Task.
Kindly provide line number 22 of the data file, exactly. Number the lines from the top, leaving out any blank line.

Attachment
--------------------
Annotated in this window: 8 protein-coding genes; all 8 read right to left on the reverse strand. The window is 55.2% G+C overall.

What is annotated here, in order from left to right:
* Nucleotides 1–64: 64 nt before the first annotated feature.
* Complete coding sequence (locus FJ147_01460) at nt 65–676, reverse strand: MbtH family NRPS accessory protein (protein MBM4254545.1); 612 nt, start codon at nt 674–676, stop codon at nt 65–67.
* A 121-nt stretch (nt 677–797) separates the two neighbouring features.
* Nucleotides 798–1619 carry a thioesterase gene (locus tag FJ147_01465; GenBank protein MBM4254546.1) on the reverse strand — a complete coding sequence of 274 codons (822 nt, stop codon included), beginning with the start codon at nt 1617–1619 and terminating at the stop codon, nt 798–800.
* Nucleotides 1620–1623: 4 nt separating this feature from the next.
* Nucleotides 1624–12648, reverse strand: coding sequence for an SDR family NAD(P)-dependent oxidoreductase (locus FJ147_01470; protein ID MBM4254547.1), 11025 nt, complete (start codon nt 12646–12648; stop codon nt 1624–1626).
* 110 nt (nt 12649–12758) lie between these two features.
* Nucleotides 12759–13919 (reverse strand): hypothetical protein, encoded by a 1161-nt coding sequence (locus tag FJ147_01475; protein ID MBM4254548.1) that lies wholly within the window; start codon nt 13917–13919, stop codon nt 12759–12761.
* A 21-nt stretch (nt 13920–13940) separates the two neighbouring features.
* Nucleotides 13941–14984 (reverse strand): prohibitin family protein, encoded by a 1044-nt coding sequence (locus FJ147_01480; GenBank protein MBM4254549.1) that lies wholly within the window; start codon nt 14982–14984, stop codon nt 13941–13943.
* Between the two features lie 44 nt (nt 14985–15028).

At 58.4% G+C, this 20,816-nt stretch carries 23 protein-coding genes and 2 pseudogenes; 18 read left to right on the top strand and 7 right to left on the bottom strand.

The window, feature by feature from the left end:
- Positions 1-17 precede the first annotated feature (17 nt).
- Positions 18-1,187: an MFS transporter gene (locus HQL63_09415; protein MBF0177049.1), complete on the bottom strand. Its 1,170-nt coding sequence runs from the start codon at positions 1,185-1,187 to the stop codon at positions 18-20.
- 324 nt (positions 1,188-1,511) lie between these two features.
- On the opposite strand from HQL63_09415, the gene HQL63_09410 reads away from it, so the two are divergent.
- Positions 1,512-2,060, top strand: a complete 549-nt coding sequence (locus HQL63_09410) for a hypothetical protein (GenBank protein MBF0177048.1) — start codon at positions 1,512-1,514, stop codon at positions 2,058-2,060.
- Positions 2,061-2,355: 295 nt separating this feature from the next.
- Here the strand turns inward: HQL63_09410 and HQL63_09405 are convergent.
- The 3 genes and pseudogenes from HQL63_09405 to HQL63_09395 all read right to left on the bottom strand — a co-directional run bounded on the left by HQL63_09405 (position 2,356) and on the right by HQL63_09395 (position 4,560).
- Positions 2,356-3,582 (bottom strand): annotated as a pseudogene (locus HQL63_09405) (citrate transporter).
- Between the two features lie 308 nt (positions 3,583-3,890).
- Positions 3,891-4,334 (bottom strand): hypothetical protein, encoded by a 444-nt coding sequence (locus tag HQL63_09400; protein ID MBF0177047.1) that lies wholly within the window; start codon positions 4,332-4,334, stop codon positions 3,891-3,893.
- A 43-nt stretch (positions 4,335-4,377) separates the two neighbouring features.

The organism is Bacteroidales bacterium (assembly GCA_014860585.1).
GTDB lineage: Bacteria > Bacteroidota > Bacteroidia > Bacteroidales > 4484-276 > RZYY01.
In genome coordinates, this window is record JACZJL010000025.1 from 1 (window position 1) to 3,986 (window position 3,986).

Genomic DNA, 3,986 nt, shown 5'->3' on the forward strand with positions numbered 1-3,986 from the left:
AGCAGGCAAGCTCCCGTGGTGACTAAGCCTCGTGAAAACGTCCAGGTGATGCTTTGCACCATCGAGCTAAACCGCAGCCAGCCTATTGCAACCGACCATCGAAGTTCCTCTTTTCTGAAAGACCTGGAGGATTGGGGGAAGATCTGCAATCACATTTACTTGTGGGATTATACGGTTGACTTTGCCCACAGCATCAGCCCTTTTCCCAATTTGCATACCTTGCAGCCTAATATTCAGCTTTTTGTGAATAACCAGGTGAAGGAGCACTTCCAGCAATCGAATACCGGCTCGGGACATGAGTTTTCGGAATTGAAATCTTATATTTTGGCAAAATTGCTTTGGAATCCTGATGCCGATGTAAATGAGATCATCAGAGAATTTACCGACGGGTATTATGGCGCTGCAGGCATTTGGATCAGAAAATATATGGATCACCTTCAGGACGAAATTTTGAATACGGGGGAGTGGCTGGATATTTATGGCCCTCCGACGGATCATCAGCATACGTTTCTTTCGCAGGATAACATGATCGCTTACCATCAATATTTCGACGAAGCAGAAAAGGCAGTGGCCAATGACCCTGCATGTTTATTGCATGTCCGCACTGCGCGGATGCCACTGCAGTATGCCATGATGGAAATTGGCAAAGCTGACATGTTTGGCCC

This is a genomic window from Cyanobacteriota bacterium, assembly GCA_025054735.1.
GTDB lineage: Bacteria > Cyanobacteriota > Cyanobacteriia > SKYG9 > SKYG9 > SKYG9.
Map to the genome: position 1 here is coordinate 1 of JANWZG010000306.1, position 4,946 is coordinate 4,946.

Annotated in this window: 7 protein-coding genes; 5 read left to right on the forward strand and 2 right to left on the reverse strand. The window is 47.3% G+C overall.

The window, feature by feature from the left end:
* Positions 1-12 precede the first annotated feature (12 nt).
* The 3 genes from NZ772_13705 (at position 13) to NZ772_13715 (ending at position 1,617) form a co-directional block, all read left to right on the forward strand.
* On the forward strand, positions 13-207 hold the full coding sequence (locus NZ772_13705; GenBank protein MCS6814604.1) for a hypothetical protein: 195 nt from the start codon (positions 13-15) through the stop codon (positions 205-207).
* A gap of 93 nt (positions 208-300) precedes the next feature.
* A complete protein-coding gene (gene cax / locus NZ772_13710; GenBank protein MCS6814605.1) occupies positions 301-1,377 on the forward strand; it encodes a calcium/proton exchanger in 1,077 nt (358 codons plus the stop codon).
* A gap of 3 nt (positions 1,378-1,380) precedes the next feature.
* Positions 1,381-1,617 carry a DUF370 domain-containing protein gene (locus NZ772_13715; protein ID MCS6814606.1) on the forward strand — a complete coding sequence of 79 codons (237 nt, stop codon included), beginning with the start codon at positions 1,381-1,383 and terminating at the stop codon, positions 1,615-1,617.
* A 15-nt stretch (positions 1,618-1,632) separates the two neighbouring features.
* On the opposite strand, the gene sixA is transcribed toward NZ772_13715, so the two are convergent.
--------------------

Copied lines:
- Here the strand turns inward: HQL63_09410 and HQL63_09405 are convergent.